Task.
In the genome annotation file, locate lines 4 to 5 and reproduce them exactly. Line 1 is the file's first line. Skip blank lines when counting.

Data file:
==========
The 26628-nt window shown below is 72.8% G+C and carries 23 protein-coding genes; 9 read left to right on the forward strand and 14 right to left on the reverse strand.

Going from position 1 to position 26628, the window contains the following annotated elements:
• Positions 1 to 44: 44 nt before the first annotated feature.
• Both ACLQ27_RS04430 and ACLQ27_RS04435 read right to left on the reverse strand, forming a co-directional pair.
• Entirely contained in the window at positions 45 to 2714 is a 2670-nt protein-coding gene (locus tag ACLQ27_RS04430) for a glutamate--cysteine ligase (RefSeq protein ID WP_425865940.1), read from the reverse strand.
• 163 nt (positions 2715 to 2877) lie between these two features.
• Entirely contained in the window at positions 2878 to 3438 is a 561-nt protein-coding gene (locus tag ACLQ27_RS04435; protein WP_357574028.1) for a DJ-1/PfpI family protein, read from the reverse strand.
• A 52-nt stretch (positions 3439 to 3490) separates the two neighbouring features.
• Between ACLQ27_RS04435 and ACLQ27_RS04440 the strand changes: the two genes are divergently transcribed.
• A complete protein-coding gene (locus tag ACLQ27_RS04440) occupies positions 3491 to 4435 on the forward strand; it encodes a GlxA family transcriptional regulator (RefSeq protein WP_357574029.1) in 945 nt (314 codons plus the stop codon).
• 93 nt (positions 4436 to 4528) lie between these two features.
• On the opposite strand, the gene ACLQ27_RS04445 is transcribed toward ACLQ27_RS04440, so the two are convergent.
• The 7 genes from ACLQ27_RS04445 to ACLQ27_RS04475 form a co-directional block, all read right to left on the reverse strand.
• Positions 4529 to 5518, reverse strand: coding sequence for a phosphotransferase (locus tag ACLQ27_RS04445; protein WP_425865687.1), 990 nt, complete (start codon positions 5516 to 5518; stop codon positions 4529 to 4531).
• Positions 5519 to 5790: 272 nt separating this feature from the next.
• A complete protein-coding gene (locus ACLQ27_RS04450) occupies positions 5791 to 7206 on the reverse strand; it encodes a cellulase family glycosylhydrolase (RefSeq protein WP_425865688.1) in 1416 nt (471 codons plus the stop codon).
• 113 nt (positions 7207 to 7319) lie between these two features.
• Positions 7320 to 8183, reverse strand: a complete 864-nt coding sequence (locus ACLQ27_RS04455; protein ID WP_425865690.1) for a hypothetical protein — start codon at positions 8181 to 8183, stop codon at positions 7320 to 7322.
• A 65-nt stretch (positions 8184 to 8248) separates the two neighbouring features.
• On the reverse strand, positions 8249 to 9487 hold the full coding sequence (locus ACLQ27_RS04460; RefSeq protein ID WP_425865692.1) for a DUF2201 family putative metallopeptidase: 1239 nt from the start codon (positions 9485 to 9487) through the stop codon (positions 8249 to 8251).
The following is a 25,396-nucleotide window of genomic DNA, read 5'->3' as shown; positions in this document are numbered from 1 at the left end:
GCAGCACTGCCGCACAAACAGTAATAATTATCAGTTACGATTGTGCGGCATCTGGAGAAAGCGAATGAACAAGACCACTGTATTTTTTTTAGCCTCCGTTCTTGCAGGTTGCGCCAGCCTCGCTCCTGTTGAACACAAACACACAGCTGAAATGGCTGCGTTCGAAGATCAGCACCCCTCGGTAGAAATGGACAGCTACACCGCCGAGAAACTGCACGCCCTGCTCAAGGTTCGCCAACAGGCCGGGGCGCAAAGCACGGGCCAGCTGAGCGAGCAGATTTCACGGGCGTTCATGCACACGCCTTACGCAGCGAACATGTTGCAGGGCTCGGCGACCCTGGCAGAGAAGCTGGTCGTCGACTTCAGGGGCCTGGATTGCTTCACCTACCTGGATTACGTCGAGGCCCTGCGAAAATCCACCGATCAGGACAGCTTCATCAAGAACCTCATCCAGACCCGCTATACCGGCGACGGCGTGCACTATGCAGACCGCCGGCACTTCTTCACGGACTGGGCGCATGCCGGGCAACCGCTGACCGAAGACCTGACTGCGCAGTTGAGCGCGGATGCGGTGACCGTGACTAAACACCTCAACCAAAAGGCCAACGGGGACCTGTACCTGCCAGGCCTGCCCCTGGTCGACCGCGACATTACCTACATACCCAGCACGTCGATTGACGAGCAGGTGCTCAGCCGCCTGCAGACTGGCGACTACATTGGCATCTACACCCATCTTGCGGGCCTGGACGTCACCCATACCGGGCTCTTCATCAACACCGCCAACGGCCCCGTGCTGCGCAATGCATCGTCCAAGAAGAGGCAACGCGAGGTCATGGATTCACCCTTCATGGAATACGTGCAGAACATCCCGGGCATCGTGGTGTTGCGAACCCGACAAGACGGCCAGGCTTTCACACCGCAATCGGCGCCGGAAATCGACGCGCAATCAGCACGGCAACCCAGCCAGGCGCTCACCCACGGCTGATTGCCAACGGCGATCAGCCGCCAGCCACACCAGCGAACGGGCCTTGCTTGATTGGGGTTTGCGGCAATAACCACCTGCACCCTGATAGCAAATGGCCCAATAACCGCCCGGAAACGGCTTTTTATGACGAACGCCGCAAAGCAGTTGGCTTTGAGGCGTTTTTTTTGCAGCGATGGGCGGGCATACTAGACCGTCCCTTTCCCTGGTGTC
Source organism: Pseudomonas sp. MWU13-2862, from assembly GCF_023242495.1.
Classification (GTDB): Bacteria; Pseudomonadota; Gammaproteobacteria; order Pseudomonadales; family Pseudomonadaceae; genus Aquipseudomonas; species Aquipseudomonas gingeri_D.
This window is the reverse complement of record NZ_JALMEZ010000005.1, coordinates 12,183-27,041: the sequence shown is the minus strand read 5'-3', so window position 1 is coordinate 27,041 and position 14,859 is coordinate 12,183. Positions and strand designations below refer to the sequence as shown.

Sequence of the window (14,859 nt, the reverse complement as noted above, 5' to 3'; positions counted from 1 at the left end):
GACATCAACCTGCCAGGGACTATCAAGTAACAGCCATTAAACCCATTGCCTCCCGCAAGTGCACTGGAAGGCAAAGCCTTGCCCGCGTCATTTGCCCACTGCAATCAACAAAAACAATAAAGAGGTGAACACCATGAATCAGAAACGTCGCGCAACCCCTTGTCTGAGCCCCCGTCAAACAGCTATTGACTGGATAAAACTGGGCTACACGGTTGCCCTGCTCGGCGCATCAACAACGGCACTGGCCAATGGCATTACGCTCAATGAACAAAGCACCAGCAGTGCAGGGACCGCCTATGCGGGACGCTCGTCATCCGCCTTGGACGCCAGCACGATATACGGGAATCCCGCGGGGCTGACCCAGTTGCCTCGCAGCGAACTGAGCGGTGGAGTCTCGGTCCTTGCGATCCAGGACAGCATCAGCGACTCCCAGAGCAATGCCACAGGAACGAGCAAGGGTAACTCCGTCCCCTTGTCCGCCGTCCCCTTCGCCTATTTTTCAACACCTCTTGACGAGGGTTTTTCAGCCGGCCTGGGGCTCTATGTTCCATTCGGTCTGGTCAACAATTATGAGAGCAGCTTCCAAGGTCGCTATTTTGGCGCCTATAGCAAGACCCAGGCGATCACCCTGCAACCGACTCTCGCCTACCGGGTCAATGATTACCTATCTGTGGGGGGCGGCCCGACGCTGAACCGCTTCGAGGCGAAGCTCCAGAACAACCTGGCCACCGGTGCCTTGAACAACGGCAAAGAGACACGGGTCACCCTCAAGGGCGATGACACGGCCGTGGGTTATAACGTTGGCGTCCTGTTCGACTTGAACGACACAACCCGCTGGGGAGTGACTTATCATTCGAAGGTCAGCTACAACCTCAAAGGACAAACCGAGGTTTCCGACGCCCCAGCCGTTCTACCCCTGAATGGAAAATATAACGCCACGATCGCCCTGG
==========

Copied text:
• Both ACLQ27_RS04430 and ACLQ27_RS04435 read right to left on the reverse strand, forming a co-directional pair.
• Entirely contained in the window at positions 45 to 2714 is a 2670-nt protein-coding gene (locus tag ACLQ27_RS04430) for a glutamate--cysteine ligase (RefSeq protein ID WP_425865940.1), read from the reverse strand.